By Daniel Hunter
BSI, the leading global standards organisation, is working with Government, industry bodies, and private construction practices to create best practice standards for implementing Building Information Modelling (BIM) throughout an organisation.
In 2011 the Government announced that all suppliers that wish to bid for public sector building contracts must use BIM tools and techniques from 2016, making its implementation commercially critical for companies that wish to apply for high value public projects in the future.
A survey of nearly 1,000 construction professionals, conducted by National Building Specification in 2011, showed that 31% of respondents were currently using BIM, rising sharply from 13% in 2010, typically in the form of 2D or 3D CAD modelling.
BIM is the process of bringing together and sharing information in a digital format amongst all those involved in a construction project, including architects, engineers and builders. By making information far more accessible and available to the client and end user to support through-life asset management, BIM is an enabler for greater productivity, risk management, improved margins and sustainability.
Members of the committee that are drafting the standard include Building Smart UK, RICS, the UK Contractors Group (which represents the top 30 contractors in the UK), the Department for Business, the Institution of Civil Engineers, the Chartered Institute of Building, the Royal Institute of British Architects, the University of Northumbria at Newcastle and Construction Project Information.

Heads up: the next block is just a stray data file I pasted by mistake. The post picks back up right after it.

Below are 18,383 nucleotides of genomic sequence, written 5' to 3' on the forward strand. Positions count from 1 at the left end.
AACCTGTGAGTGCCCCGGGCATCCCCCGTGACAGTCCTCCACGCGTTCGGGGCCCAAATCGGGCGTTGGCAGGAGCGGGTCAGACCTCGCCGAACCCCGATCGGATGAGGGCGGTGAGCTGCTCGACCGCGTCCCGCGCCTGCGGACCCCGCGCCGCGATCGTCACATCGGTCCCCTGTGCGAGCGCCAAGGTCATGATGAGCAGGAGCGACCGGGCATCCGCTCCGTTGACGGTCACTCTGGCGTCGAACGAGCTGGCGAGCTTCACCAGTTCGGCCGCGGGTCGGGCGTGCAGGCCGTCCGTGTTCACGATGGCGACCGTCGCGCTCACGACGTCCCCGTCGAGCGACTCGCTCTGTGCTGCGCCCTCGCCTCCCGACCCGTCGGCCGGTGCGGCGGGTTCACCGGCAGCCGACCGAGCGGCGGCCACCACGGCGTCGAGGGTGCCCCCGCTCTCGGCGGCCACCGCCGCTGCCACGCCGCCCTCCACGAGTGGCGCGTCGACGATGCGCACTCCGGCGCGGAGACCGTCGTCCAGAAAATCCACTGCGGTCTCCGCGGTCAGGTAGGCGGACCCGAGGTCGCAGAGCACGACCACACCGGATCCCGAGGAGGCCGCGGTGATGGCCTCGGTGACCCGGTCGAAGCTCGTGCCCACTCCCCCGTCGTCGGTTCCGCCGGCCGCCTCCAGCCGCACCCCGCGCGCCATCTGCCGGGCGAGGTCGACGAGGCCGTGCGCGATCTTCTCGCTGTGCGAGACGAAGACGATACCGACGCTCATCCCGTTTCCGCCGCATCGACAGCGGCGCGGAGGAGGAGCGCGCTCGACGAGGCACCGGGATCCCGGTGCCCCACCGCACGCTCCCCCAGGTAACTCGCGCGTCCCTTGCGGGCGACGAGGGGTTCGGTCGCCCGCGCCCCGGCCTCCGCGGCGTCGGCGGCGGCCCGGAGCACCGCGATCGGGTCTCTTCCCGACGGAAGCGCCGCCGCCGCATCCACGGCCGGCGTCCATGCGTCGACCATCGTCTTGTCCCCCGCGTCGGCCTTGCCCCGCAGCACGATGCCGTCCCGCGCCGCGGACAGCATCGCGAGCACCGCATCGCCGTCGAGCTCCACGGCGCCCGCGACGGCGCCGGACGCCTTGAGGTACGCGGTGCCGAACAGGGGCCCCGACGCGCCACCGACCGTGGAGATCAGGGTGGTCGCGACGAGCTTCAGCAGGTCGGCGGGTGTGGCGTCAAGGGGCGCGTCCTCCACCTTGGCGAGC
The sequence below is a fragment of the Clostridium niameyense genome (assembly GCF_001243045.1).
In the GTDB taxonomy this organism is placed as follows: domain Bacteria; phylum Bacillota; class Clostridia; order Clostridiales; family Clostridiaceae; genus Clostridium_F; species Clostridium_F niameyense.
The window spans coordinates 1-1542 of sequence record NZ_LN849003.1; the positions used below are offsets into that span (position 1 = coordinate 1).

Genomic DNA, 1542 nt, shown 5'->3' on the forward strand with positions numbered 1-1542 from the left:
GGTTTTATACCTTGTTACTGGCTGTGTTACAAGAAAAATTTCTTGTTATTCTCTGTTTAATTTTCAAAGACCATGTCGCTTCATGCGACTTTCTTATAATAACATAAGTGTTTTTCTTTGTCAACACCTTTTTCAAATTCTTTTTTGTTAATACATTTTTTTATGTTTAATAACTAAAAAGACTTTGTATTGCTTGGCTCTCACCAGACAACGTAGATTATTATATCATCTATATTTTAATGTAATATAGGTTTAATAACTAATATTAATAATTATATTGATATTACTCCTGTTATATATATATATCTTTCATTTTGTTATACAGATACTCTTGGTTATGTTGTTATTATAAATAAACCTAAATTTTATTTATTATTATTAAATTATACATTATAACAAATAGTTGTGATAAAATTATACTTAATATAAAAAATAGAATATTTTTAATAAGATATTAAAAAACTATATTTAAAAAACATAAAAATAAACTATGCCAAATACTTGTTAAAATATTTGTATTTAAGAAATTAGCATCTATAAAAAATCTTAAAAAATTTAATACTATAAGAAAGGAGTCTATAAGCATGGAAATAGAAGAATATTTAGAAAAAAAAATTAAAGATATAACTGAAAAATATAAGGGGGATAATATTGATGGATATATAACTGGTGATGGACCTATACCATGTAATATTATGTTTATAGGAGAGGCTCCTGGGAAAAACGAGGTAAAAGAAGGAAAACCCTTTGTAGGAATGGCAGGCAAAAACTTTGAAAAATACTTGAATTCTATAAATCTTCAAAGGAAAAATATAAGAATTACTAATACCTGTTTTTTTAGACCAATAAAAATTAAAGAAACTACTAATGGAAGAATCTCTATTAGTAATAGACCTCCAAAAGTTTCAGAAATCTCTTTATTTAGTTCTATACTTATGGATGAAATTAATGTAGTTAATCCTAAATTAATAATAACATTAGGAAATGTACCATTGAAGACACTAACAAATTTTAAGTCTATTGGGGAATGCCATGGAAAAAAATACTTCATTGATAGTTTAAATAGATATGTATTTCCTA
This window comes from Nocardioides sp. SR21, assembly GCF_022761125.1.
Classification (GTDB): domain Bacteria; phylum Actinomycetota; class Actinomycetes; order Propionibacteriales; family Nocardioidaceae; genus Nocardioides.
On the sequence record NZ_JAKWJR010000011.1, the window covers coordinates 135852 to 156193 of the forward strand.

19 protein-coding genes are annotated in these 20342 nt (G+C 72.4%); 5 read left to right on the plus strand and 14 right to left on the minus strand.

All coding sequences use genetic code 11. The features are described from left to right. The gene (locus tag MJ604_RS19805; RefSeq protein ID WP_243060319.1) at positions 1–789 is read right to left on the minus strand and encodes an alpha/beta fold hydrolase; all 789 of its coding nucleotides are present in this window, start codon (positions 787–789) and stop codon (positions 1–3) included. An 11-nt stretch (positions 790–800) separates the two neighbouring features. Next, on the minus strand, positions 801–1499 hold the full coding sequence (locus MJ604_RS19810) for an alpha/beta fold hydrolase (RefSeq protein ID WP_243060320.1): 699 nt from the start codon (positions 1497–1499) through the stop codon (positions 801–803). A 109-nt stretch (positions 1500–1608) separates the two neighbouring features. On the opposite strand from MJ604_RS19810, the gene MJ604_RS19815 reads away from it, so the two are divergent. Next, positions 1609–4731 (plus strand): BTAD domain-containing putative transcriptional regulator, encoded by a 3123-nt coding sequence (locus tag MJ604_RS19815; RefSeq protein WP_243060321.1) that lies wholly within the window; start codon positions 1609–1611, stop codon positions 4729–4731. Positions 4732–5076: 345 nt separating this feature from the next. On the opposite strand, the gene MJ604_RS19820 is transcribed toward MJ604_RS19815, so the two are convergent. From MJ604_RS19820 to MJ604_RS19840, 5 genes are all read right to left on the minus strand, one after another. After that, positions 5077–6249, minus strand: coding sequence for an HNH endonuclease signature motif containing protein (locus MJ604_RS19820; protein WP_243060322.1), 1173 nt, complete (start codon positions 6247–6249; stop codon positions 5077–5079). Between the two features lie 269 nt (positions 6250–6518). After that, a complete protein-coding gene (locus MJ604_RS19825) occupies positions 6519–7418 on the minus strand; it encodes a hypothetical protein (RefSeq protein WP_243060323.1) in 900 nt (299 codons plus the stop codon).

President of the Institution of Civil Engineers (ICE) Richard Coackley said: “Driving best value from new and existing infrastructure projects is crucial. BIM has the capacity to significantly improve the way we deliver and maintain infrastructure assets but to ensure it is used most effectively there needs to be accessible guidelines for best practice across the industry.”
Dr Scott Steedman, Director (designate) of Standards, said: “Accelerating the implementation of BIM throughout the construction sector will bring immediate benefits to clients and their supply chains. Developing excellent standards for BIM as a vehicle for sharing best practice and reducing costs in construction is therefore an urgent task of national importance that BSI is delighted to be coordinating.”
Committee Chair Peter Rebbeck said: “With BIM soon to become mandatory for public sector contracts many construction companies will be looking to implement it in the most effective way. The standards we are putting together will help companies achieve this, ensuring they can bid for public sector contracts and realise the huge commercial, organisational and environmental benefits of BIM. We are today calling on private practices to come forward, join our committee and contribute to the development of the standards.”
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